As far as I can tell, few people are complaining out loud about the early arrival of spring in 2012.
Since 2009 it’s almost felt like we’d skipped a season, or replaced spring with “flood” season.
This year, it started to feel like spring in February and March and it’s almost as if fall never left.
Regardless, the early spring has been welcomed by humans, fish and wildlife alike.
As a biologist, I understand it’s often multiple factors that influence wildlife behavior. The snow geese arrived earlier this year with many hunters able to find high numbers in early March, almost a month earlier than last year than these birds arrived last year. That’s a solid indicator that the birds don’t look at the calendar to decide when their northern migration should begin.
In 2011 many hunters reported the best numbers of birds spread across North Dakota in April. Heavy snowpack held birds farther south until the snow line receded and geese could continue north.
This year, whatever snow line existed was essentially gone by early March and the bird migration advanced north with little hindrance. It was a good reminder for hunters and even those of us with a wildlife management degree how a combination of factors can influence when and where snow goose will migrate.
The lack of sheet water in eastern North Dakota, as opposed to past years, shifted at least some of the migration more into central North Dakota. Many snow goose hunters jotting down a day of leave from work, tend to target April more than March, but all the planning in the world can wind up a bust as the birds have their own agenda. It’s a reality check, and a good reminder to always have a “plan B.”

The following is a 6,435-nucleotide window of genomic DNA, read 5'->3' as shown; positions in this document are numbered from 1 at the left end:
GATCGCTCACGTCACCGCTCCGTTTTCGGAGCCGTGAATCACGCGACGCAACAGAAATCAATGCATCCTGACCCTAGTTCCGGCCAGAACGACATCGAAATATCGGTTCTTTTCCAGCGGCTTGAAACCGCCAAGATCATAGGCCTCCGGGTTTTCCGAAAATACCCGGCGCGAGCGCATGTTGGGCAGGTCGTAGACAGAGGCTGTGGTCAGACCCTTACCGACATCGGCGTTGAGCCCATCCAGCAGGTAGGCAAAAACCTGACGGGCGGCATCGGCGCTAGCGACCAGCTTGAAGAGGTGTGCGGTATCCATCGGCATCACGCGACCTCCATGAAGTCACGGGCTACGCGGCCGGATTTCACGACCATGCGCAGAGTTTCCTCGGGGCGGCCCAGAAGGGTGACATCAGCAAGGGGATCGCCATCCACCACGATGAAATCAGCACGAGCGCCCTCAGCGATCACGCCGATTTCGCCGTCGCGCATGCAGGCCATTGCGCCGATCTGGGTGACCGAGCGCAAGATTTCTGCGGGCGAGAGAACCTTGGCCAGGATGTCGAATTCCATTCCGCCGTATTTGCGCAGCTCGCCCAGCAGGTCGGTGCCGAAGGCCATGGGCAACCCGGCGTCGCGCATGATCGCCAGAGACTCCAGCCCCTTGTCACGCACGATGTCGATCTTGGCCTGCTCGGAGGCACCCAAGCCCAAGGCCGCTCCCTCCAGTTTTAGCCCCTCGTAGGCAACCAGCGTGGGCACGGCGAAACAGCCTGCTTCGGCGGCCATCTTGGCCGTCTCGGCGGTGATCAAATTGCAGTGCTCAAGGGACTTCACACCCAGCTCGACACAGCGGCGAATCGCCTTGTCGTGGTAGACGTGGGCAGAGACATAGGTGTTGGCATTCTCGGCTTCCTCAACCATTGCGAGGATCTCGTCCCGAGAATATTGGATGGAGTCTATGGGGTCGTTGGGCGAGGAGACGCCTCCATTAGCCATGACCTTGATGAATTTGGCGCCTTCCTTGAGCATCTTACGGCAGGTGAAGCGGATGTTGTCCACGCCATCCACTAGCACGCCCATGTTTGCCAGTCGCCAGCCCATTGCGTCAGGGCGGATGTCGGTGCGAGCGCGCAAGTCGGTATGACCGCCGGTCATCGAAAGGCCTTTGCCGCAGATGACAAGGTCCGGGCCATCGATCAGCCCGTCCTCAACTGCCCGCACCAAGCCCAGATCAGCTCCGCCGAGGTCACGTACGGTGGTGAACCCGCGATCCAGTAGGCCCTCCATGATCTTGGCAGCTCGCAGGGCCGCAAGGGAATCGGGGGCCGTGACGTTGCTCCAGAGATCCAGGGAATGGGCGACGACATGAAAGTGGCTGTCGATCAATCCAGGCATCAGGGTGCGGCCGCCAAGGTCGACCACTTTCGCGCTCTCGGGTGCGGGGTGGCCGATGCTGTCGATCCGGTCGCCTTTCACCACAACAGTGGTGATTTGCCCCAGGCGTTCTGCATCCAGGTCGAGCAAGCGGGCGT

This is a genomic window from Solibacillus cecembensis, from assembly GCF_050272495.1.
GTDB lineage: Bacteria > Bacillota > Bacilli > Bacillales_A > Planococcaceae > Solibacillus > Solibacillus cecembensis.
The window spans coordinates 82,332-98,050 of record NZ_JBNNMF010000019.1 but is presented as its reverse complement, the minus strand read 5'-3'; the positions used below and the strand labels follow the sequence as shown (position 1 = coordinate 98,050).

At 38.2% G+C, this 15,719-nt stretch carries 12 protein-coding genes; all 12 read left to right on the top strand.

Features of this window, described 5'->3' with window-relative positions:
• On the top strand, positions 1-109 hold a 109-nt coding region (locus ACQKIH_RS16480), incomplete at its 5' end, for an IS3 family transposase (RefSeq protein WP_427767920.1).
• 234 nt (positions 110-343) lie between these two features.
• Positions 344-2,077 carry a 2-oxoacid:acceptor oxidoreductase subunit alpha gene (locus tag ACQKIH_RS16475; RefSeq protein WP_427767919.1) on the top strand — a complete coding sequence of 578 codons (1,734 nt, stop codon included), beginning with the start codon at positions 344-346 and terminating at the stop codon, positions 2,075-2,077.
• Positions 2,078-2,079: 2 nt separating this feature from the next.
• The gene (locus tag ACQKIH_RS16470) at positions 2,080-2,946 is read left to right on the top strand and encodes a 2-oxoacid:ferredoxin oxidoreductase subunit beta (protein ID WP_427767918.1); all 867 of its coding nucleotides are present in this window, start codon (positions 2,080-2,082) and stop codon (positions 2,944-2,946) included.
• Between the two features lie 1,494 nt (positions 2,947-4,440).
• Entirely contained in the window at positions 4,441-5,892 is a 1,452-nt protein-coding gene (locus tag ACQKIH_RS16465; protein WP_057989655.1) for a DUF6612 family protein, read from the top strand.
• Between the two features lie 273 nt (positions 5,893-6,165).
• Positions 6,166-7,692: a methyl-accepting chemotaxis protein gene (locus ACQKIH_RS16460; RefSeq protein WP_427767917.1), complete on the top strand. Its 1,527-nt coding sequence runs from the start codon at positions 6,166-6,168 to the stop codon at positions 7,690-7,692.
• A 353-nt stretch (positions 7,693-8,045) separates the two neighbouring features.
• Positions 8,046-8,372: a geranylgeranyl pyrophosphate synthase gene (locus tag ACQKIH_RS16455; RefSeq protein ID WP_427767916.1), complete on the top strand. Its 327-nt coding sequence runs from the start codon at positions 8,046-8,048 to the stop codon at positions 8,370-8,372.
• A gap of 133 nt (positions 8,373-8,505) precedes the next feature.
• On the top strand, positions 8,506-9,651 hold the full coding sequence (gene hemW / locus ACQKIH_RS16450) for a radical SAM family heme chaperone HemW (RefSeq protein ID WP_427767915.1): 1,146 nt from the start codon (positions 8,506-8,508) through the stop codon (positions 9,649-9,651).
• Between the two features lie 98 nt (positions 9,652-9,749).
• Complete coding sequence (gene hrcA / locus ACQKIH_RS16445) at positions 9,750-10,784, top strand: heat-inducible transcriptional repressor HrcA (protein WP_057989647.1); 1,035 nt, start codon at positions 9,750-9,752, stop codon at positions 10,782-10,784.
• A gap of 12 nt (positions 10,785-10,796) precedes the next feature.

Fortunately, this year that plan B could have been a day of open water fishing.
In terms of fish, I’ve always kept one eye on our fisheries crews and another on the calendar, as their pressing spring work is a moving target for getting the pike and walleye eggs needed to supplement stocking needs for North Dakota fisheries. While taxes are due April 15, give or take a day depending on where it lands on the calendar, North Dakota Game and Fish Department fisheries crews simply can’t designate a date to begin setting nets.
Pike spawning typically takes place in early to mid-April. Last year, extensive snow and lake ice kept fish and our crews at bay until almost May, putting pressure to get the job done even more rapidly.
This year, crews for the first time took pike eggs in March.
In the end, fisheries and wildlife biologists are left to react to varying sets of circumstances. Habitat, atmospheric temperature and field conditions all have an influence.
Some wildlife or fish may even benefit from early nesting or spawning. While deer fawns will be born in May or June just like always, regardless of the spring weather, young fish may have their first growing season extended by a few weeks, and resident birds hatched from early nests may be a bit more mature when winter comes, which would be a good thing if winter 2012 looks more like 2010 than 2011.
Leier is a biologist with the Game and Fish Department. He can be reached by email: firstname.lastname@example.org